Milstead thinks it’s time for ‘Skins to change

DSU head football coach Rod Milstead, a Washington, D.C. native, started 11 games for the Redskins in 1998. (File photo)

DOVER — When Rod Milstead signed with the Redskins in 1998, he couldn’t have imagined anything better.

The former Delaware State offensive lineman was born in Washington, D.C.

So actually getting to play for the NFL team he’d always loved was pretty cool.

“It was a big dream of mine to be able to come home, actually live in my house, play for my hometown team and provide my family the opportunity to get season tickets,” said Milstead. “At that time, it was impossible to get them.”

Rod Milstead

The last thing Milstead was thinking about in those days was whether the Redskins’ mascot was racist or not.

But, by the time Washington announced Monday that it would be changing its name, Milstead thinks it’s definitely the right thing to do.

The 50-year-old Milstead, who’s now DSU’s head coach, started 11 games for Washington in ‘98. He said he eventually had more conversations with friends of Native American heritage about the mascot while he was there.

“It really started to hit home to me that the name should change,” said Milstead. “The history will always be there — the Super Bowls will always be there. But it was time.

“If you go back and you look at some of the Negro League teams, some of those names were offensive. We don’t see those names now. Those names are gone. … We wouldn’t want to have a team called the ‘Delaware Negroes.’ People of color would find that offensive. You put a dark-skinned head up on the side of a helmet, we would find that offensive.

“Or the ‘Delaware Caucasians,’” he added. “You put a white face on the side of a helmet, white people would find that offensive. When you look at the whole picture, you say, ‘You now what? I know it’s been that way for years and we accepted it. But sometimes you’ve got to look at it and say, morally, it’s wrong.’”

Dover’s Bruce Morris is another local person who used to be ambivalent toward the Redskins mascot. The well-known local Native American dancer said it just didn’t seem worth the trouble of trying to get it changed.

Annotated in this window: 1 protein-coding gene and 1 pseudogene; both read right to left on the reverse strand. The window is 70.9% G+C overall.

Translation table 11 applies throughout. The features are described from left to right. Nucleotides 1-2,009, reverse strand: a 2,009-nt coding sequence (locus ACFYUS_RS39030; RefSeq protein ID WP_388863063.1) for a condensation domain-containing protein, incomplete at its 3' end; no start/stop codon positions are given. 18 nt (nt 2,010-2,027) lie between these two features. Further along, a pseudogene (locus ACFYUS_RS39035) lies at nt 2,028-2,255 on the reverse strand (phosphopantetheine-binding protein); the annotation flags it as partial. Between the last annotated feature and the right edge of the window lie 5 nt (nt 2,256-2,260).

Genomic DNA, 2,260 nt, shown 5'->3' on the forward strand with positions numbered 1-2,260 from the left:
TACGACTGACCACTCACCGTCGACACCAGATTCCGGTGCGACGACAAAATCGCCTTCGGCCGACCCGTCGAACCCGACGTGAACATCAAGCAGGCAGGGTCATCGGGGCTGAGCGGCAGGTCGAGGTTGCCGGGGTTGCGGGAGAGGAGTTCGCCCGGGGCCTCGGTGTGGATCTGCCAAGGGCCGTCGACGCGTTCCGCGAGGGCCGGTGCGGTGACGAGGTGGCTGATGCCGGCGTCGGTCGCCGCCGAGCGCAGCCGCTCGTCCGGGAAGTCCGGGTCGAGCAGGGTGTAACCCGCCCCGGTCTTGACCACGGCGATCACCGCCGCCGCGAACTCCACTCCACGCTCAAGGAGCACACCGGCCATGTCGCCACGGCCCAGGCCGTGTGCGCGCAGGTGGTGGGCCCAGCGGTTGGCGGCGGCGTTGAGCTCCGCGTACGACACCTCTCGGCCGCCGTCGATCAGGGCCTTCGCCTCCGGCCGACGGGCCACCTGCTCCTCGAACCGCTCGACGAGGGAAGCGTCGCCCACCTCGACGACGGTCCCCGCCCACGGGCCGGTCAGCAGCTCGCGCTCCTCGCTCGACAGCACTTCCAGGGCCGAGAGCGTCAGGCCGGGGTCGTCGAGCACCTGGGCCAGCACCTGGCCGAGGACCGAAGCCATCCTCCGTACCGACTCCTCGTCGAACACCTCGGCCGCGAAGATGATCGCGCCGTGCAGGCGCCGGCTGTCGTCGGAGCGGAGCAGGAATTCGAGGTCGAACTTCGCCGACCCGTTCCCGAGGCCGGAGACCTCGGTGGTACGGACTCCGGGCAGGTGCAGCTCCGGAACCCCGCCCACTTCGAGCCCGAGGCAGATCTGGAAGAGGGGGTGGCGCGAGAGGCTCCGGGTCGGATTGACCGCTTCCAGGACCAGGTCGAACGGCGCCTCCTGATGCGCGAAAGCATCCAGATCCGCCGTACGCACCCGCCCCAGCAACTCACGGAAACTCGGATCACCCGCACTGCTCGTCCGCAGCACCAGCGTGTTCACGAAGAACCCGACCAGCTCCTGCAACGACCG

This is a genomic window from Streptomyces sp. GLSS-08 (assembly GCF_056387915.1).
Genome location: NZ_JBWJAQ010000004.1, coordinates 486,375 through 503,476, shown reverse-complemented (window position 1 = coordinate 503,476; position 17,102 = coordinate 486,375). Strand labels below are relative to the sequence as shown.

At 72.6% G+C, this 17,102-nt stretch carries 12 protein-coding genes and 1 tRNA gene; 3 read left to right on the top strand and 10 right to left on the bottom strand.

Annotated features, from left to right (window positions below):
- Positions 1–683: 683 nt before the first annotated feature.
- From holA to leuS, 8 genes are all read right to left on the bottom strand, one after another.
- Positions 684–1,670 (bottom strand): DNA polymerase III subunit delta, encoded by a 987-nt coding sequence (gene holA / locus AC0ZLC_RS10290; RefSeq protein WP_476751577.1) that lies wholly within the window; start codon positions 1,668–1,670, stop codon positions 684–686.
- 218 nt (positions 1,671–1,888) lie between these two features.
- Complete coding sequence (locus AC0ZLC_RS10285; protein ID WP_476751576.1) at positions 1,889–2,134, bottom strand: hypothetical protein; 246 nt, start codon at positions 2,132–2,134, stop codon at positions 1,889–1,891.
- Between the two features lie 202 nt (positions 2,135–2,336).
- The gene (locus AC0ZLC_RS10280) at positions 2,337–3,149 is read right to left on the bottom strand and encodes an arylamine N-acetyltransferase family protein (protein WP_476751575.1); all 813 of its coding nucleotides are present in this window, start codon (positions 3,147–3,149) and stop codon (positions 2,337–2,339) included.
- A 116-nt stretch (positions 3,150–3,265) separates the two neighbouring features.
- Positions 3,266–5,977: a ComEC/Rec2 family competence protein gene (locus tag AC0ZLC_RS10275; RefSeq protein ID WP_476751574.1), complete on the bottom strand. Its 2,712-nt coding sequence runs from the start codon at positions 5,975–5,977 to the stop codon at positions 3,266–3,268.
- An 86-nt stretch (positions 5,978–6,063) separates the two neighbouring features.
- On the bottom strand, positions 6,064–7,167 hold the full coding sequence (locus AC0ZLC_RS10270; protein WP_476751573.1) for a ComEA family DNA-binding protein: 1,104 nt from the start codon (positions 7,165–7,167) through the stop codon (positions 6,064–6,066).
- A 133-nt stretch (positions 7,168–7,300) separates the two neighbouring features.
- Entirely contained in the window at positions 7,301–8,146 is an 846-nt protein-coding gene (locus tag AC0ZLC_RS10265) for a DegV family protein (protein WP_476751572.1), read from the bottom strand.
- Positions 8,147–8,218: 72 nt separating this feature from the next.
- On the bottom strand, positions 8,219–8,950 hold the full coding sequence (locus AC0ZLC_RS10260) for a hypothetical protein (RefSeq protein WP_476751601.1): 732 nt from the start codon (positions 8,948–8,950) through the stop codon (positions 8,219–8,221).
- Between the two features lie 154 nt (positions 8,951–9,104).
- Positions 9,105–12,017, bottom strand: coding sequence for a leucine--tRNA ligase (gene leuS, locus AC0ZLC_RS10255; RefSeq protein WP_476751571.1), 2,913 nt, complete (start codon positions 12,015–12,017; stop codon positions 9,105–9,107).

Morris said he also believed the man who first came up with the nickname in the 1930s meant it as a sign of respect.

“But I can understand how people from other tribes feel about it,” he said. “It just gets to be an insult.”

More than the mascot name, Morris said he’s always been more offended by the chants and disrespectful dancing that often accompany the nickname. He said the Atlanta Braves’ ‘Tomahawk Chop’ has always bothered him.

“When we’re dancing and we’re chanting, we’re actually praying,” said Morris. “They don’t understand that. It makes us feel that our chanting is made fun of.”

Both Milstead and Morris said they hope that eventually all racially insensitive mascots will eventually be done away with. Besides the Braves, baseball also has the Cleveland Indians.

There are also a number of college and high school Native American mascots. Locally, Indian River High’s sports teams are still known as the Indians while Conrad changed its nickname from Redskins to Red Wolves a few years ago.

Of course, now that Washington has decided to change its mascot, the questions will turn toward what it’s new nickname should be.

Personally, Milstead said he likes either Red Wolves or Red Tails.

“It’s probably good for the organization,” he said. “They’ve been down for a few years. A fresh start with a new name. … they’ll set the record for whatever the new name is going to be.”